• Ensure you focus on your form during the whole challenge to avoid injury. It is essential that your back remains straight as opposed to bending, at least in the lower inclines, with your arms swinging elbow-to-hip. Then, when you are almost at the peak and can’t sustain the incline, you can lean gently into the tread and drive with your arms while your legs follow. Also, keep your knees up for as long as you can.
  • Your feet should always land under your hips, controlling your strides so that you don’t overstride, especially during the decline.
  • If it is your first time and you aren’t sure about a climb running, consider a jog or even a power walk. You can also take a combination of a power walk and a jog.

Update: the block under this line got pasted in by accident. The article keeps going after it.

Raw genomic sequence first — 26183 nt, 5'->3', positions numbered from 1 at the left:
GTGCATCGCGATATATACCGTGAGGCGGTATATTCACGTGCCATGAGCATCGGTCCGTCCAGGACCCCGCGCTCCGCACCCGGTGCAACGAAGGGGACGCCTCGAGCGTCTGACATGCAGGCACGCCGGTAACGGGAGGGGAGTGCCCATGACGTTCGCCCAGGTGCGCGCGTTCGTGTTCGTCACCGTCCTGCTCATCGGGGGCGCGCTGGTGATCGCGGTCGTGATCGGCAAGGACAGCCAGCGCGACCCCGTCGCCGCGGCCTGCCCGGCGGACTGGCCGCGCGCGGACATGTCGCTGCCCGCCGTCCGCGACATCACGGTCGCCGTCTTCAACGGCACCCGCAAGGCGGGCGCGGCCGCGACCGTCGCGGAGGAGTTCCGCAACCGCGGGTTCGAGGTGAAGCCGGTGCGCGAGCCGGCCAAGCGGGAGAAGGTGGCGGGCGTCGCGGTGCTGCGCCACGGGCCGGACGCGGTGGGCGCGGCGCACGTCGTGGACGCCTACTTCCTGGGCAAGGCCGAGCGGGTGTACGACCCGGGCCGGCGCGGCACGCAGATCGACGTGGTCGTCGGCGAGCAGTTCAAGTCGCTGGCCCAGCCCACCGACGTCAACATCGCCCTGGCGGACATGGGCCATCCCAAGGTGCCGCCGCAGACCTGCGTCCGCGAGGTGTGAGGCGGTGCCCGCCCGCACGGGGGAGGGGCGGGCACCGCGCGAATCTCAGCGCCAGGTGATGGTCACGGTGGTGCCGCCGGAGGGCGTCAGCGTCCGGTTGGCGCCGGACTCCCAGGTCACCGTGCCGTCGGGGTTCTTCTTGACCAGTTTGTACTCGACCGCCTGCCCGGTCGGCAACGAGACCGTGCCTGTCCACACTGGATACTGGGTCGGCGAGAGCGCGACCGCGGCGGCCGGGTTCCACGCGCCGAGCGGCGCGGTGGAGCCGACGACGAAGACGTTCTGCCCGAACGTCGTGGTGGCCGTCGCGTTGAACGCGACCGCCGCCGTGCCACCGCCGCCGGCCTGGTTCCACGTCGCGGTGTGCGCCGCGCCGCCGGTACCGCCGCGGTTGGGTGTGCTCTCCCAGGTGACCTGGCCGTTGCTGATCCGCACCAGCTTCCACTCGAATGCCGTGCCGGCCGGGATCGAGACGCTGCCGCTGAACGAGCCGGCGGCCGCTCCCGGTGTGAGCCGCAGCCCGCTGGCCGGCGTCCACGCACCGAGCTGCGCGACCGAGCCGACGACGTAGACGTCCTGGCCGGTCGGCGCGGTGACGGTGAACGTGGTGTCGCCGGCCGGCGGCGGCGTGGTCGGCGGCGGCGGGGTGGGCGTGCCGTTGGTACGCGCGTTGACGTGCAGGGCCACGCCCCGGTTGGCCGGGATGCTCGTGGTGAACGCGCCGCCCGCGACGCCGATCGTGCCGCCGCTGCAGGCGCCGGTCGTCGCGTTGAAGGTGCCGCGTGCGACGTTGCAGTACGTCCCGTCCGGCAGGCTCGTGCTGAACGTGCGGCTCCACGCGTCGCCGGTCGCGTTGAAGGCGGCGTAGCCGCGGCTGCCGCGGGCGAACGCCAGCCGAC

• The distance you track will get into your record, so you can use it against your next Everest challenge distance to outdo yourself.
  • Listen to your body; run when you can, and power walk when you are too weak to run.
  • Last but not least, the peak is always the toughest, and you will feel like giving up at 14% to 15% and back to 14%. Don’t give up because you will feel the energy return as you head to an 8% decline, where you might just experience your fastest sprint.


The Everest challenge in Orangetheory is one of the most fun signature workouts in Orangetheory. It may be a challenge, but it retains the basic Orangetheory principle of competing against oneself. After all, everyone has to get to the recommended incline and decline, hence getting the full experience regardless of your fitness level.

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Written by

Jennifer Lewis